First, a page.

Shot during the 2020 quarantine, Disintegration Loops recounts the making of William Basinski’s acclaimed 9/11-era ambient music records. Director David Wexler’s brisk documentary looks at an artist, his creative process, and the reception to his masterwork, The Disintegration Loops.
If you’re unfamiliar with the ambient music genre, it’s a style that emphasizes atmosphere and tone over varying patterns. It often lacks intricate beats and melodies; instead favouring rich, soothing sounds meant to wash over listeners and evoke a sense of calm.
Today William Basinski is an ambient music legend. In the late ‘90s, he was just another struggling New York City artist. After the 9/11 attacks ravaged the city, music became his safe space. Basinski poured his soul into a series of wistful compositions that listeners would celebrate as an ambient music masterpiece years later.
Wexler walks viewers through the arc of Basinski’s career, from his humble childhood up to gracing the cover of The New Yorker. Most of the doc consists of talking-head footage shot over Zoom during quarantine, as Basinski shares his life story.
Wexler spices up the visuals by including old photos and classic clips captured throughout Basinski’s musical career. The film juxtaposes 9/11 and post-COVID New York with haunting black and white footage of the city’s empty streets. Wexler draws parallels between 9/11 and the COVID pandemic to comment on how large-scale tragedy affects us as individuals and as a community.
Disintegration Loops clocks in at just 45 minutes. It could lose another ten minutes and still get its point across. However, I still enjoyed what it has to say about artists, healing from tragedy, and how we consume art.
It’s always frustrating to see a hard-working artist become an “overnight success story.” Basinski is by no means an instant success—he toiled away perfecting his craft for decades. But fame and critical acclaim sprang upon him suddenly. What’s remarkable in this case is that the music didn’t all of a sudden improve. What changed was the critical consensus about the work.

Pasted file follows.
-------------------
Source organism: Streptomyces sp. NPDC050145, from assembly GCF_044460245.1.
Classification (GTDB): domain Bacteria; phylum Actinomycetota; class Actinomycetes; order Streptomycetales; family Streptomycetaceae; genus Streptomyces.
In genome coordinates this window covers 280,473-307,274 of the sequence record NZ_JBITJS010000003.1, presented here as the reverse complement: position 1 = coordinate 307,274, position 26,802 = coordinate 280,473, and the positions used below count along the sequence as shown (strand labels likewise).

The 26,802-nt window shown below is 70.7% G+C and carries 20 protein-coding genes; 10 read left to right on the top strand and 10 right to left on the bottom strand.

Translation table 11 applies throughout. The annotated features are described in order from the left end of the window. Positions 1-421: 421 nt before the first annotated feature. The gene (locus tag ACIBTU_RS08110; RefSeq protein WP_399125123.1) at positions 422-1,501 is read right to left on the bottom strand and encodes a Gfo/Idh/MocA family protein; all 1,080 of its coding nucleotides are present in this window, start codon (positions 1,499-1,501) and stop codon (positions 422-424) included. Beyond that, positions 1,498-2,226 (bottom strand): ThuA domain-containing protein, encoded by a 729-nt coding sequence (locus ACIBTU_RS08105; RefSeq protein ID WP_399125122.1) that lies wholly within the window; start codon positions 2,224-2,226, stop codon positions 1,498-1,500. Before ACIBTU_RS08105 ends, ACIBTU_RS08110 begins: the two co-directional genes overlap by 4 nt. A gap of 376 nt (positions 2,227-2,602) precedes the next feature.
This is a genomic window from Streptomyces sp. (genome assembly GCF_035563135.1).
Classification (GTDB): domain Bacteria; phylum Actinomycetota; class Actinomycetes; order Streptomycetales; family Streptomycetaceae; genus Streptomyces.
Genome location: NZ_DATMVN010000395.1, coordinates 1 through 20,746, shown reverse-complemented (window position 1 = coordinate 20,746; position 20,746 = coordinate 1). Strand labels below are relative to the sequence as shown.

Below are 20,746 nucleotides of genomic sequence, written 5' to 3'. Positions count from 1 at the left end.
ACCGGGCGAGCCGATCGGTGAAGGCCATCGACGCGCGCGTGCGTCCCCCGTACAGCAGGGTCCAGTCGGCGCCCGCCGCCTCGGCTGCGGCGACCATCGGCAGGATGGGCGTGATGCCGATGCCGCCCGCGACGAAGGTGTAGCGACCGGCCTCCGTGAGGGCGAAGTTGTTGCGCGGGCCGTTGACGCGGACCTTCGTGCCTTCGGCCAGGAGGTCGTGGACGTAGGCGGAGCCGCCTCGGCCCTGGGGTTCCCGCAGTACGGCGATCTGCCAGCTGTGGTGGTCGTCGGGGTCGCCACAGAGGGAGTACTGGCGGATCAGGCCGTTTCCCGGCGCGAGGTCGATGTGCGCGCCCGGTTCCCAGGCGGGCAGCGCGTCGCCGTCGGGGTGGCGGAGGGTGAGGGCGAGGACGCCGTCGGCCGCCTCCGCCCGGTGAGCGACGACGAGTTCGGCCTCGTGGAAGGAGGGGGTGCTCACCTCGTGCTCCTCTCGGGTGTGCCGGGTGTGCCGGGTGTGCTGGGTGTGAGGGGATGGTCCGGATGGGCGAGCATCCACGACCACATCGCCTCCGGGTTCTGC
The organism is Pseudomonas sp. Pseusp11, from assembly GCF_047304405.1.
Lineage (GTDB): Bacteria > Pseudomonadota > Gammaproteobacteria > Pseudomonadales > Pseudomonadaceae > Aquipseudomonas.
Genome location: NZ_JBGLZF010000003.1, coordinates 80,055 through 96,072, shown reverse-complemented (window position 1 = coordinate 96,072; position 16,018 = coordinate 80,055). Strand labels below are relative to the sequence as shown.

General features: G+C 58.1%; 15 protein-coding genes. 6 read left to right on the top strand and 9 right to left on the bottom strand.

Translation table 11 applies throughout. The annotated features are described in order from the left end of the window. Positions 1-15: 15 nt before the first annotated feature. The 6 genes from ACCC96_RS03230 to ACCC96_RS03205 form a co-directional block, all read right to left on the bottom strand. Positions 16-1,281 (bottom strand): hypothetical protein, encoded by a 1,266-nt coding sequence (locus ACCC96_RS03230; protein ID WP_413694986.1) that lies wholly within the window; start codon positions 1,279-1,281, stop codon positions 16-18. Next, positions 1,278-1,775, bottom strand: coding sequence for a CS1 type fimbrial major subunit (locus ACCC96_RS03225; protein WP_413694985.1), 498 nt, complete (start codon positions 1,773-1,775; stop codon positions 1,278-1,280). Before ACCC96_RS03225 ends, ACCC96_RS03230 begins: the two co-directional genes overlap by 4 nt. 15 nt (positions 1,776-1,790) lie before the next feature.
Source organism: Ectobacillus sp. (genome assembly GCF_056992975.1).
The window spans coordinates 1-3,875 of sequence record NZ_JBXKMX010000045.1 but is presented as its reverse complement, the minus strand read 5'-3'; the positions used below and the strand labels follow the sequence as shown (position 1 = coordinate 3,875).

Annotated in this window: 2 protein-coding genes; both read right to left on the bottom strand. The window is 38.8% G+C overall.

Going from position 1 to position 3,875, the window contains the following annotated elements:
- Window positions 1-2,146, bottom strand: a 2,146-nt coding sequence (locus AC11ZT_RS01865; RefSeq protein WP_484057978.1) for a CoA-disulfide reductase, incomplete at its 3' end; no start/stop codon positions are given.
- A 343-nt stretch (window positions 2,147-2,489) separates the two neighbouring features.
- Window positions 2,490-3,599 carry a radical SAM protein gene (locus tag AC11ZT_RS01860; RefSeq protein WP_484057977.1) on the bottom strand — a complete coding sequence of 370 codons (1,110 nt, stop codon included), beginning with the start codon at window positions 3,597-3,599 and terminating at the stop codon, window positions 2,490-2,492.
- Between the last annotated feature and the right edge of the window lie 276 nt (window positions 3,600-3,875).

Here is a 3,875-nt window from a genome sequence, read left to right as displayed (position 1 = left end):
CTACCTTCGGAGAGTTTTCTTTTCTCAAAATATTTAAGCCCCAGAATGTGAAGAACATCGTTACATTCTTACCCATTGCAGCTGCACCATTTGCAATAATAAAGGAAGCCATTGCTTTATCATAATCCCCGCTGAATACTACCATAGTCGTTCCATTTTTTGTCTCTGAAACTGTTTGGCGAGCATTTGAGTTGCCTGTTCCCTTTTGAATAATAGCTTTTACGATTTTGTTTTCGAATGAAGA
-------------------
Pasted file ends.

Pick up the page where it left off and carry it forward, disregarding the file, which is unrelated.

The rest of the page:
Basinski’s Disintegration Loops tracks circulated for years before critics showered him with praise. It’s discouraging to think about how many incredible artists are toiling away because they haven’t caught the eye of the right cultural gatekeepers. Even though our appreciation of art is relative, what others think still shades our opinions. And a few key industry voices have the power to shape the narrative around a record.
Our relationship to art can be as deep or shallow as we need it to be. We can sit back, close our eyes, and lose ourselves to a song’s soothing vibes. Or we can break down each note and lyric to understand the musician’s intention. As we get an inside look at this particular musician’s creative process, the film also tells a story about how artists lean on their work as a crutch to sustain them during hard times.
Disintegration Loops does an exceptional job representing how artists use pain and trauma to fuel works of beauty. On 9/11, as the world outside Basinski’s door crumbled, making music helped him process his feelings and recover. All these years later, his deeply personal records still manage to heal others because they resonate with universal appeal.
SXSW ran from March 16–20, 2021. For more SXSW coverage, click here.